Skip to main content
Couple and Family Therapy Within the Current Pan-Canadian Context
Counseling Faculty Publications
  • Alan McLuckie
  • Robert Allan, School of Education and Human Development at the University of Colorado Denver
  • Michael Ungar, Dalhousie University
Document Type
Publication Date
Canadians take numerous approaches to couple and family therapy due in part to Canada’s diversity of people and geography, as well as the influence of the health care context, a central facet of our national identity. Tracing back to Nathan Epstein, the founder of family therapy in Canada, there continues to be a strong tradition of couple and family therapy within Canada which has international reach. Formal training in family therapy, as well as couple/marital therapy occurs largely outside of the scope of degree granting programs and university settings. The American Association for Marriage and Family Therapy has a strong presence in Canada, with six divisions across the country. Popular models of practice for Canada’s couple and family therapists include cognitive-behavioral therapy, solution-focused therapy, narrative therapy, emotionally-focused therapy, and Bowenian/intergenerational therapy. A growing number of training opportunities are becoming available across Canada, and the practice of couple and family therapy is becoming institutionalized as one of the core competencies for professions such as psychiatry. In this article, we examine the context of family therapy in Canada by examining its history, the unique accreditation standards, qualifications and organizations associated with family therapy, the relationship between couple and family therapy, and future directions for this field of practice.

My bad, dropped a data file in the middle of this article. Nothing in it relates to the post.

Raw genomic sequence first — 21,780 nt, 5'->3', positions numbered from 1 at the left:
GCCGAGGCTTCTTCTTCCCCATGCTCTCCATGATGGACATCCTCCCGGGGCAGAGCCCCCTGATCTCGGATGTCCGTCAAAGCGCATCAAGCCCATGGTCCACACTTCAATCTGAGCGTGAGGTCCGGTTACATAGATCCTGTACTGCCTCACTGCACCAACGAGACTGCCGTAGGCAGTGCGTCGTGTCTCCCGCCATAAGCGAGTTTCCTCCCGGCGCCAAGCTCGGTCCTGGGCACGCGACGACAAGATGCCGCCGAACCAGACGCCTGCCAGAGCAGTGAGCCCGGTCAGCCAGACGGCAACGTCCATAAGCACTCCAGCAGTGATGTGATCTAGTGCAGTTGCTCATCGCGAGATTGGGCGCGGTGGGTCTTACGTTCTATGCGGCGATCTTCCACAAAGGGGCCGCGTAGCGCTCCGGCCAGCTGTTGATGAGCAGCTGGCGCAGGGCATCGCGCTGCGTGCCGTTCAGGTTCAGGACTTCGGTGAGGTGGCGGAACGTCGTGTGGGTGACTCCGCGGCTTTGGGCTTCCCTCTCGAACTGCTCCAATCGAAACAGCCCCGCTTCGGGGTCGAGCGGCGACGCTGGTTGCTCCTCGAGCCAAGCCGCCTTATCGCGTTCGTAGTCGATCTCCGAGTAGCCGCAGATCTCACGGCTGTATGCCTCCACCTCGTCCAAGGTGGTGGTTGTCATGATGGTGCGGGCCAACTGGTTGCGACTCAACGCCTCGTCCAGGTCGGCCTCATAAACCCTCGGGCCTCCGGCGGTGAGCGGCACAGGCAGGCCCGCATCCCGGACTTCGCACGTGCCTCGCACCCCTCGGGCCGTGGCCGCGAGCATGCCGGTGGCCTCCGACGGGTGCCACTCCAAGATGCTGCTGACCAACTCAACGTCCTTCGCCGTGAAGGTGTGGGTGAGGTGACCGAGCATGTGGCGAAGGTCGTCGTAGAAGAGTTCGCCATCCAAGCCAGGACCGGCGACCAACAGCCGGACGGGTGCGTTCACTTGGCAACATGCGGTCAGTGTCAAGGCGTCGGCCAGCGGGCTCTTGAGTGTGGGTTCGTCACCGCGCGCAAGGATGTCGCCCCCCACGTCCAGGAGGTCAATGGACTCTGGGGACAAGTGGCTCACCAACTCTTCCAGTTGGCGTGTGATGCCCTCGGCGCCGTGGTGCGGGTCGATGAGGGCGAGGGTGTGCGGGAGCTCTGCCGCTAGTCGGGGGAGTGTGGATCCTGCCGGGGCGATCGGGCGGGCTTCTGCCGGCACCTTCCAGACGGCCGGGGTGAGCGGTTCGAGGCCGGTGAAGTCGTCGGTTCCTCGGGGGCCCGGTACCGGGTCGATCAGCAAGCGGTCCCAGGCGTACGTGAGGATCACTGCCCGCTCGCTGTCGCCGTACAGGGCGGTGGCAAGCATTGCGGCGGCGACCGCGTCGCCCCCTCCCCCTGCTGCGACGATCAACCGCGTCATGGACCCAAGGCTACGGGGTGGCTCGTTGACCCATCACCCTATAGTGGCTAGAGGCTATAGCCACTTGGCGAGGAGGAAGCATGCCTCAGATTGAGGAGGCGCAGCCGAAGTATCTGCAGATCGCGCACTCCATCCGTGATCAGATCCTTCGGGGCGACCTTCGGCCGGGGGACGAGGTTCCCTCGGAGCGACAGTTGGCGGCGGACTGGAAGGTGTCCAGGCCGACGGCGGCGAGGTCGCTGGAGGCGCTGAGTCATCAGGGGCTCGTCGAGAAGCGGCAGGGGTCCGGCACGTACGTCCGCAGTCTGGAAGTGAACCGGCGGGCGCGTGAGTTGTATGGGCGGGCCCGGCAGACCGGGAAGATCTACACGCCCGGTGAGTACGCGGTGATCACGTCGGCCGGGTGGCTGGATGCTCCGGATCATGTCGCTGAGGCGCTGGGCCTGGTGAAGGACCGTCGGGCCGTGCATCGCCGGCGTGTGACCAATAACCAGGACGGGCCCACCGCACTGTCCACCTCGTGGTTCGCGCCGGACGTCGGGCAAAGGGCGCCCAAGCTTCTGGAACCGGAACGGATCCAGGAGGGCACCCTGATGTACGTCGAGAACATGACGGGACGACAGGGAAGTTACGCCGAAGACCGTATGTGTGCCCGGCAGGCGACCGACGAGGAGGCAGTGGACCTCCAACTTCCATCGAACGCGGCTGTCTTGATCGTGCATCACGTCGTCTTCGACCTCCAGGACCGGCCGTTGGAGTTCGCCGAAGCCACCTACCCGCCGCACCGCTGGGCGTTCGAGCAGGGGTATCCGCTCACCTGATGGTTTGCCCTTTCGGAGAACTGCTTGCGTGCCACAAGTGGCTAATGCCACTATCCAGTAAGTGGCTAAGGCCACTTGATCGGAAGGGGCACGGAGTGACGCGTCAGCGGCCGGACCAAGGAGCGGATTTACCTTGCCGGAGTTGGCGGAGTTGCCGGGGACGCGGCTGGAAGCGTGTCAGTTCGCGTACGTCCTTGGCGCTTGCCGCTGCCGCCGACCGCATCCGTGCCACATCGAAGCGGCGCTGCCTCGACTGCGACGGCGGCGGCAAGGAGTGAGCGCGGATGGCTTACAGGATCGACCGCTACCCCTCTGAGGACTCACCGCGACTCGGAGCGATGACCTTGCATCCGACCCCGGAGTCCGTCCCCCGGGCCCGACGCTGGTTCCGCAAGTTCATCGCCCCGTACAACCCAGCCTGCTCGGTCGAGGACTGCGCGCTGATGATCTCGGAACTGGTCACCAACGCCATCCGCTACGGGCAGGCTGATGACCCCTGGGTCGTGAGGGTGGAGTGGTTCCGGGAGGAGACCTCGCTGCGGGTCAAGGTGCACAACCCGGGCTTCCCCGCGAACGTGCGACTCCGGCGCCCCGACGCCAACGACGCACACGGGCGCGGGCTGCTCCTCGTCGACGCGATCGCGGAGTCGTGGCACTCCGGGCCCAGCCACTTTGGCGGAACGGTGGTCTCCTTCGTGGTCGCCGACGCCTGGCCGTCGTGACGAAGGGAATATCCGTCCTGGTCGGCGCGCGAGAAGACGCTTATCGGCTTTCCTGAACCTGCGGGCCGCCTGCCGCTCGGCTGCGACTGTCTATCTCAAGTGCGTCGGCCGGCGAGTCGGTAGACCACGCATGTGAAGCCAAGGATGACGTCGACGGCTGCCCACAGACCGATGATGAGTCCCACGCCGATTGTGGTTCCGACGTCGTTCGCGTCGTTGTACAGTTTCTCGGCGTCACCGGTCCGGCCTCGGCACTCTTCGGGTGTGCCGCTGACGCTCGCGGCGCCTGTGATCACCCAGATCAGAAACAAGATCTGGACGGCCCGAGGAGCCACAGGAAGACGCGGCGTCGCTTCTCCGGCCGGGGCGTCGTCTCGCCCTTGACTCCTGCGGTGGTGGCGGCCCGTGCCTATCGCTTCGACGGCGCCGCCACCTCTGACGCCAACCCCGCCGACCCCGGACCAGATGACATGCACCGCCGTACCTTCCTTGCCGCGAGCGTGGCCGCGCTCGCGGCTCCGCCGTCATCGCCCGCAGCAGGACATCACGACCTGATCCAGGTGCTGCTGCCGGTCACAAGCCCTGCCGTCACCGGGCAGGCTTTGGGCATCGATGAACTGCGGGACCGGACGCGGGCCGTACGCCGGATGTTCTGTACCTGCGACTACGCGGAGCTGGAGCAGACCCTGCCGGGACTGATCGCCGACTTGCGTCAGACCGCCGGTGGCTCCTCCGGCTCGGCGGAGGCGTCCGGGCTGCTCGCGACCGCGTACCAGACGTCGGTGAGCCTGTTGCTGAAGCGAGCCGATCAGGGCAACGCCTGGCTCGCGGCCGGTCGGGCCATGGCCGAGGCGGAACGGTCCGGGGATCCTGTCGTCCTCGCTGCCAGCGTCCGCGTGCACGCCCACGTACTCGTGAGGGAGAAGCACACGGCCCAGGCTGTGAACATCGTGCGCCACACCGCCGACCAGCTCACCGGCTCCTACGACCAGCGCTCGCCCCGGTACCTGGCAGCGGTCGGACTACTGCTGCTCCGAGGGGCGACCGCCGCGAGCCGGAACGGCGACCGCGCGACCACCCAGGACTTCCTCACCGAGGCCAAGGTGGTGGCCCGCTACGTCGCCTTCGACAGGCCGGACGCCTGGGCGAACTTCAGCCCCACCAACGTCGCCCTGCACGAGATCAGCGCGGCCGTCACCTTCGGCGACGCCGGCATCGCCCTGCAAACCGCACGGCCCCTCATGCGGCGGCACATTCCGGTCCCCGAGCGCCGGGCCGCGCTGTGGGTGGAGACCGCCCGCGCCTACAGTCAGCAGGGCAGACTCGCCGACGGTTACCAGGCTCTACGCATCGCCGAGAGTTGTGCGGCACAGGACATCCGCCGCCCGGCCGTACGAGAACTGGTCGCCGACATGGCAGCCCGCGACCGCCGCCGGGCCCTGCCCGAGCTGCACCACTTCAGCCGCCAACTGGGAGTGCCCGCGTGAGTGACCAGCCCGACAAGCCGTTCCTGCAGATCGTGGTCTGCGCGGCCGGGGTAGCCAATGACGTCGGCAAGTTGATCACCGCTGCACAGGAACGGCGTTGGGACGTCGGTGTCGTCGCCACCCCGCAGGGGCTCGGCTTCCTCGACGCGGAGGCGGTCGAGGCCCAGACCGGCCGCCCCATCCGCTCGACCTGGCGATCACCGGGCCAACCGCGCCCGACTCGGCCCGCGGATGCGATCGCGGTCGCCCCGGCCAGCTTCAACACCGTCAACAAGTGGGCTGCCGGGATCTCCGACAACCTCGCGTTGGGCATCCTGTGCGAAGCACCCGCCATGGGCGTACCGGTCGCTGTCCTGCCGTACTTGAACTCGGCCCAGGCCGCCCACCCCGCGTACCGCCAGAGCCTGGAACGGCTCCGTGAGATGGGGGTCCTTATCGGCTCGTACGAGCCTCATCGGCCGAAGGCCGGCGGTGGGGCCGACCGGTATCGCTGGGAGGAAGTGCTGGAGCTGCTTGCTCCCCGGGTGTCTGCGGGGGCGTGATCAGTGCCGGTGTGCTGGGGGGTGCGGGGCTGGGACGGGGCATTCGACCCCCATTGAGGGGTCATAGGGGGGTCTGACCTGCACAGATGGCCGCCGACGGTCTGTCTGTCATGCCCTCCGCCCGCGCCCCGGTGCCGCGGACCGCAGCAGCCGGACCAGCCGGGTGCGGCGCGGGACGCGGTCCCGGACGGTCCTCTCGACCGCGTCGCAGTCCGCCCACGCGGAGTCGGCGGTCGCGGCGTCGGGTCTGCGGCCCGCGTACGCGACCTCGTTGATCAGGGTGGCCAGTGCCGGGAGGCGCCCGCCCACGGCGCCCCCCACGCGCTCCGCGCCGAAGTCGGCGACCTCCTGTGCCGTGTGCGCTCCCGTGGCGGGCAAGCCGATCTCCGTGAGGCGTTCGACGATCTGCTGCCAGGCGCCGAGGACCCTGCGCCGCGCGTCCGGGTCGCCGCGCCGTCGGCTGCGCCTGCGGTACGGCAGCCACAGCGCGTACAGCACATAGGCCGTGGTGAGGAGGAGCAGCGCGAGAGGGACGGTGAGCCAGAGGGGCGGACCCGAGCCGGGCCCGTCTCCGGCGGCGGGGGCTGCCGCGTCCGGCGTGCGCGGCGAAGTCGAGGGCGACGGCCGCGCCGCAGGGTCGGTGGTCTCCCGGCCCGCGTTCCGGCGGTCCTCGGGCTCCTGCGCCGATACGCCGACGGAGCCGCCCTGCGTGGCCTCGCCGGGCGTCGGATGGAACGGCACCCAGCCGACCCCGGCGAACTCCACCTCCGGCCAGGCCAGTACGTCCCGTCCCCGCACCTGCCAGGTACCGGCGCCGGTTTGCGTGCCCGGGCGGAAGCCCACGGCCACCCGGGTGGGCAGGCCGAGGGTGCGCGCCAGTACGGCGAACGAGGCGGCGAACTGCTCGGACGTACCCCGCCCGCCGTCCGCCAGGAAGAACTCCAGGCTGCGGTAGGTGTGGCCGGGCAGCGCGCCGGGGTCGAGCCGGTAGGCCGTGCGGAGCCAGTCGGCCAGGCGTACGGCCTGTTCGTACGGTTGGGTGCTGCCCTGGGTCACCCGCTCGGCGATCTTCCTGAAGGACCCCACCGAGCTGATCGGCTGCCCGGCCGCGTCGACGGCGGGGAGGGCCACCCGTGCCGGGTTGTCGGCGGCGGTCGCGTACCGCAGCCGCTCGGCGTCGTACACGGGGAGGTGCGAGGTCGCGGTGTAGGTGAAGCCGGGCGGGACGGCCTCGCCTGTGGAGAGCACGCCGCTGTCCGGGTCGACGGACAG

Citation Information
McLuckie, A., Allan, R., & Ungar, M. (2013). Couple and family therapy within the current Pan-Canadian context. Contemporary Family Therapy, 35(2), 329-341. doi: 10.1007/s10591-013-9264-4